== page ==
December 6, 2013
by Christian D’Andrea
MacIver Institute Education Policy Analyst
Even when the funding follows the child, Milwaukee’s public schools are barely treading water compared to national counterparts. When it comes to districts that base their funding on individual students and their characteristics, Wisconsin’s largest district proved to only be better than Baltimore when it came to educational outcomes.
The Reason Foundation recently released a report that gauged how students are performing in major cities where educational funding is directly tied to pupils and the schools they chose to attend. The results weren’t good for Milwaukee. Wisconsin’s largest school district – limited only to the city’s public schools – earned a “D” grade and ranked 13th out of the 14 cities that returned results in the study.
That study, authored by Katie Furtick and Lisa Snell, exposed MPS’s shortcomings in both a statewide and national comparison. Reason chose to examine the major American school districts that increase an individual student’s funding based on their individual characteristics.
The reasoning behind that policy is that additional funding for economically disadvantaged students should help level the playing field between urban and suburban districts and lower the achievement gap. Milwaukee Public Schools, a district known for its unique large urban district challenges in an otherwise well-performing state, did not garner high marks in the Reason study.
Instead, Milwaukee fell significantly behind cities like Houston, Oakland, Minneapolis, and Boston in the 2013 rankings. Brew City only outranked Baltimore amongst districts that had recorded data for the past school year. The rankings were based mostly on student performance, but the flexibility of funding to follow the child based on his or her characteristics played a role as well.
Milwaukee Public Schools earned failing grades in several categories of the study’s analysis. The categories of student proficiency, autonomy for principals, and achievement compared to the rest of the state all earned “F” marks on the Reason report card. However, the district did earn “B” grades for recent improvements in test scores and its work in narrowing the achievement gap between groups of students. Milwaukee was also graded by its funding formula, which met seven of 10 School Empowerment Benchmarks, thanks in part to policies that connect more than 70 percent of a student’s funding directly to his or her family’s choice of schools.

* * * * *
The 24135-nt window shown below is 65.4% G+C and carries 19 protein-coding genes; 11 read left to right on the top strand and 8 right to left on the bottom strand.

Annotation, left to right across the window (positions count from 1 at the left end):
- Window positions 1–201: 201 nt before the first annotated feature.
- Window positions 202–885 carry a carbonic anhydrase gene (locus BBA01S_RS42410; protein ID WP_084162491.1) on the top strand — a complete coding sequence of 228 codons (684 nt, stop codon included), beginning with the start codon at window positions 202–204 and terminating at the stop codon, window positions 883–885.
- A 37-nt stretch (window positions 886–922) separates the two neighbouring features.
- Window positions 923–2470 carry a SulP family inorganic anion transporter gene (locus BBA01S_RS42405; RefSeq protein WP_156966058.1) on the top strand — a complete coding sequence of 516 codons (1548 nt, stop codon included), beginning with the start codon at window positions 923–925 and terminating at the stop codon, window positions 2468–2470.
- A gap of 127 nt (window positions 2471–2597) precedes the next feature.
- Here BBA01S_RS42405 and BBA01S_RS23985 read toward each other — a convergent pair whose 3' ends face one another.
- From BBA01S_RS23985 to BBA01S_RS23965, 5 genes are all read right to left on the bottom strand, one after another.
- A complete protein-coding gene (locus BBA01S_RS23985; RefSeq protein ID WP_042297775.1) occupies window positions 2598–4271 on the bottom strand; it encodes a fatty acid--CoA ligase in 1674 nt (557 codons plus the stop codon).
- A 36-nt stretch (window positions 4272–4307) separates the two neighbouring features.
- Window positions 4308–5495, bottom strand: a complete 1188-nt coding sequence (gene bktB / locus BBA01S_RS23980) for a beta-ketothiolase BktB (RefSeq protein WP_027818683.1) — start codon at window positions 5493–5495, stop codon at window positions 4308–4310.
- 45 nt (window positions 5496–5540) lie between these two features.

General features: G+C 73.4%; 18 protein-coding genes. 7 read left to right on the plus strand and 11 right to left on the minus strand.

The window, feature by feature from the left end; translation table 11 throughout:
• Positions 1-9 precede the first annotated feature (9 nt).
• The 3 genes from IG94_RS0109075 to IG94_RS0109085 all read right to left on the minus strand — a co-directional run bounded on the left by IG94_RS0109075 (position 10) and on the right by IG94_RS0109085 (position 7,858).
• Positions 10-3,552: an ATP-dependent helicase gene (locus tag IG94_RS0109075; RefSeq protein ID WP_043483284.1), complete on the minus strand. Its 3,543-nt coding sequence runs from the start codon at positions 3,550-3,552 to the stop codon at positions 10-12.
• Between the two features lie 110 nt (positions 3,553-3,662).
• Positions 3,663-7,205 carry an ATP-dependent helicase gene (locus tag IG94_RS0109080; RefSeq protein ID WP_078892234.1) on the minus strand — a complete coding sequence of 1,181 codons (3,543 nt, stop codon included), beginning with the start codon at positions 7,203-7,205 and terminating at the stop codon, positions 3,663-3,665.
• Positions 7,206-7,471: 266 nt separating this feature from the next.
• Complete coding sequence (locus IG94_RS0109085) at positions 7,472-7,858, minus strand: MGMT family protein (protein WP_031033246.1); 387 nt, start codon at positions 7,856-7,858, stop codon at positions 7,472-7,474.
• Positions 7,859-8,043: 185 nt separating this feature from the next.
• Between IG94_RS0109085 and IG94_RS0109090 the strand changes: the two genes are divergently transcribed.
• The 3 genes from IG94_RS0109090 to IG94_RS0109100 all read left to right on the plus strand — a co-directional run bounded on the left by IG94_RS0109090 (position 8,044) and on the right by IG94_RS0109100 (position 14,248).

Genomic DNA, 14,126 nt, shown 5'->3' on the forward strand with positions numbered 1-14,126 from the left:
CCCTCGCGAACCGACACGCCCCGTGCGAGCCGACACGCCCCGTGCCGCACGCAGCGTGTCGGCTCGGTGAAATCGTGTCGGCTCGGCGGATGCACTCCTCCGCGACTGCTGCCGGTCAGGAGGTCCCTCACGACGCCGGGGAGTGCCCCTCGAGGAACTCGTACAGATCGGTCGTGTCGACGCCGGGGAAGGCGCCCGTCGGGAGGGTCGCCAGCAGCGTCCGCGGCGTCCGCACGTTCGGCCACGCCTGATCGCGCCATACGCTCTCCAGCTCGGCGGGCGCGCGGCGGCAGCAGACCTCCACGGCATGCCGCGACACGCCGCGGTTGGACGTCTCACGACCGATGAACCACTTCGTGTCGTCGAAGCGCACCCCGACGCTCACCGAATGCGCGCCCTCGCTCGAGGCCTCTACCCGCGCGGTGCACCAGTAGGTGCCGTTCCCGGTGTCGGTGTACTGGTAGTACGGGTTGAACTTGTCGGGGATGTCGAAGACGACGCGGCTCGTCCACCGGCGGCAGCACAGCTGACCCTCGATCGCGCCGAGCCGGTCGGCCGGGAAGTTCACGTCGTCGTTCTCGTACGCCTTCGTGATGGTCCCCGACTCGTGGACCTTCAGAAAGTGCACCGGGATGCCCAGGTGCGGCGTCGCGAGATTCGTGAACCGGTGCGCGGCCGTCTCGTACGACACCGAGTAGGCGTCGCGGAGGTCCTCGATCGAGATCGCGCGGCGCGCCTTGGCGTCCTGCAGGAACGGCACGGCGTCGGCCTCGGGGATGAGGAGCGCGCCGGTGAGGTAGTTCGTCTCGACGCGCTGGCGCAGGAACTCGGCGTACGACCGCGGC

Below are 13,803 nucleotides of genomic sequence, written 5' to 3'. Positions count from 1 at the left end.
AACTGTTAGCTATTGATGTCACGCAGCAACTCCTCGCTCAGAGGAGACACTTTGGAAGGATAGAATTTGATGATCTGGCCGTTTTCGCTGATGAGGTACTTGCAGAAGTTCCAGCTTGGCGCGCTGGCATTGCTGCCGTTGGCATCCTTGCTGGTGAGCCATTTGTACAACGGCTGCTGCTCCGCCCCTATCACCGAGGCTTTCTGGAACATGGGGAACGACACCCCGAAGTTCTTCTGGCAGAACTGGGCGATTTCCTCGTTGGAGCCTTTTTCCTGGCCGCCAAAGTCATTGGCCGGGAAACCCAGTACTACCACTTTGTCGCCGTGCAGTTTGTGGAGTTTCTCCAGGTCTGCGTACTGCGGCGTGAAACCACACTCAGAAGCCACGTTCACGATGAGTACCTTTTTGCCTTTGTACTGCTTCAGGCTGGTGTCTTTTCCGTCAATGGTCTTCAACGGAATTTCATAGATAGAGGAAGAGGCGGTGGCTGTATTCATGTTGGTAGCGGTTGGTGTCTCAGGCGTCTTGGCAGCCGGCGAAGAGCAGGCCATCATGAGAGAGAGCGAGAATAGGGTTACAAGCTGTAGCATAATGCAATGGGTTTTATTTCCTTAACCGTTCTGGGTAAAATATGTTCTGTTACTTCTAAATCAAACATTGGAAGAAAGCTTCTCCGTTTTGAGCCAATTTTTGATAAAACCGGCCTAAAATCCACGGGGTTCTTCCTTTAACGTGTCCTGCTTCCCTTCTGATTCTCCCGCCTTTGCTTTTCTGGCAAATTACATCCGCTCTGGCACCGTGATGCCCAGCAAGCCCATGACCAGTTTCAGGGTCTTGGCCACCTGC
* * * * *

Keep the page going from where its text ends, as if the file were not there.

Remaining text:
The study gauged student outcomes relative to how the rest of their state and peer institutions performed. A major piece of Milwaukee’s poor performance tied in to the district’s massive gap between MPS test scores and statewide averages. While Milwaukee manages the achievement gap between groups of students even better than major districts like Madison and Wausau, the city’s overall achievement scores lagged significantly behind the Wisconsin average, leading to the barely-passing grade above.
Those 2011 proficiency rates, gleaned from Wisconsin Knowledge and Concepts Examination (WKCE) data, earned Milwaukee a failing score. However, improvements from 2008-2011 put a silver lining on that cloud. The city’s measured growth in that category earned a “B-” from Reason’s 2013 study. According to the study, “MPS low-income middle school students are improving their proficiency rates more quickly than 70 percent of Wisconsin school districts. Hispanic and African-American students at all grade levels, on average, are increasing proficiency each year but at an average to below-average rate relative to other Wisconsin districts.”
These results add more evidence to an oft-repeated theory – that Milwaukee’s schools are failing to effectively educate their students. While recent gains suggest that some students are moving in the right direction, the district as a whole can barely measure up to other major urban areas where educational funding is closely tied to the student it serves. That’s bad news for MPS – and even worse for the students who aren’t getting the education they expected in the district’s classrooms.